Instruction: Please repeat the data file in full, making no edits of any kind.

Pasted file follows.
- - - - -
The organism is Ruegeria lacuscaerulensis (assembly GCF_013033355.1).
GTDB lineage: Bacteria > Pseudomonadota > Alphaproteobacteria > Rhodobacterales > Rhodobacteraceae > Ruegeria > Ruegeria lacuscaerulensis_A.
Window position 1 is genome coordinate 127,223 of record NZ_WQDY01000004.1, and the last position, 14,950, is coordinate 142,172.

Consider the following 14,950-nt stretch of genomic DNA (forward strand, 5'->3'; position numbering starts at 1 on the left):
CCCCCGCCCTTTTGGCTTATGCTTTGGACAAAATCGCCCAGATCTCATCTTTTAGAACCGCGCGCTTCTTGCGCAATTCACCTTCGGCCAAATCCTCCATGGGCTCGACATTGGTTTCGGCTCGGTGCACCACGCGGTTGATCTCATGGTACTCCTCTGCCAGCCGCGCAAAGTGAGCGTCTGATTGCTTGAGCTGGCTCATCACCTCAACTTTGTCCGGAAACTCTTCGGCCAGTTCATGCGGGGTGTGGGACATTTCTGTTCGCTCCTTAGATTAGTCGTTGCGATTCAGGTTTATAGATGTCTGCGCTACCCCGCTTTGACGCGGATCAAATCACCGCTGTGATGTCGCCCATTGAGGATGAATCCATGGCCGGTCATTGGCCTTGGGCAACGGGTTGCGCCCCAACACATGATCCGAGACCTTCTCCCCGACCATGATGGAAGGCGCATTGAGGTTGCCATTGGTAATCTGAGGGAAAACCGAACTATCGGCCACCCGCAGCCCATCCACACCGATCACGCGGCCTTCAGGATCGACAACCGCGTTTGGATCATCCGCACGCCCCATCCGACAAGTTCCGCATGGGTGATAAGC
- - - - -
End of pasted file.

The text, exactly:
The organism is Ruegeria lacuscaerulensis (assembly GCF_013033355.1).
GTDB lineage: Bacteria > Pseudomonadota > Alphaproteobacteria > Rhodobacterales > Rhodobacteraceae > Ruegeria > Ruegeria lacuscaerulensis_A.
Window position 1 is genome coordinate 127,223 of record NZ_WQDY01000004.1, and the last position, 14,950, is coordinate 142,172.

Consider the following 14,950-nt stretch of genomic DNA (forward strand, 5'->3'; position numbering starts at 1 on the left):
CCCCCGCCCTTTTGGCTTATGCTTTGGACAAAATCGCCCAGATCTCATCTTTTAGAACCGCGCGCTTCTTGCGCAATTCACCTTCGGCCAAATCCTCCATGGGCTCGACATTGGTTTCGGCTCGGTGCACCACGCGGTTGATCTCATGGTACTCCTCTGCCAGCCGCGCAAAGTGAGCGTCTGATTGCTTGAGCTGGCTCATCACCTCAACTTTGTCCGGAAACTCTTCGGCCAGTTCATGCGGGGTGTGGGACATTTCTGTTCGCTCCTTAGATTAGTCGTTGCGATTCAGGTTTATAGATGTCTGCGCTACCCCGCTTTGACGCGGATCAAATCACCGCTGTGATGTCGCCCATTGAGGATGAATCCATGGCCGGTCATTGGCCTTGGGCAACGGGTTGCGCCCCAACACATGATCCGAGACCTTCTCCCCGACCATGATGGAAGGCGCATTGAGGTTGCCATTGGTAATCTGAGGGAAAACCGAACTATCGGCCACCCGCAGCCCATCCACACCGATCACGCGGCCTTCAGGATCGACAACCGCGTTTGGATCATCCGCACGCCCCATCCGACAAGTTCCGCATGGGTGATAAGC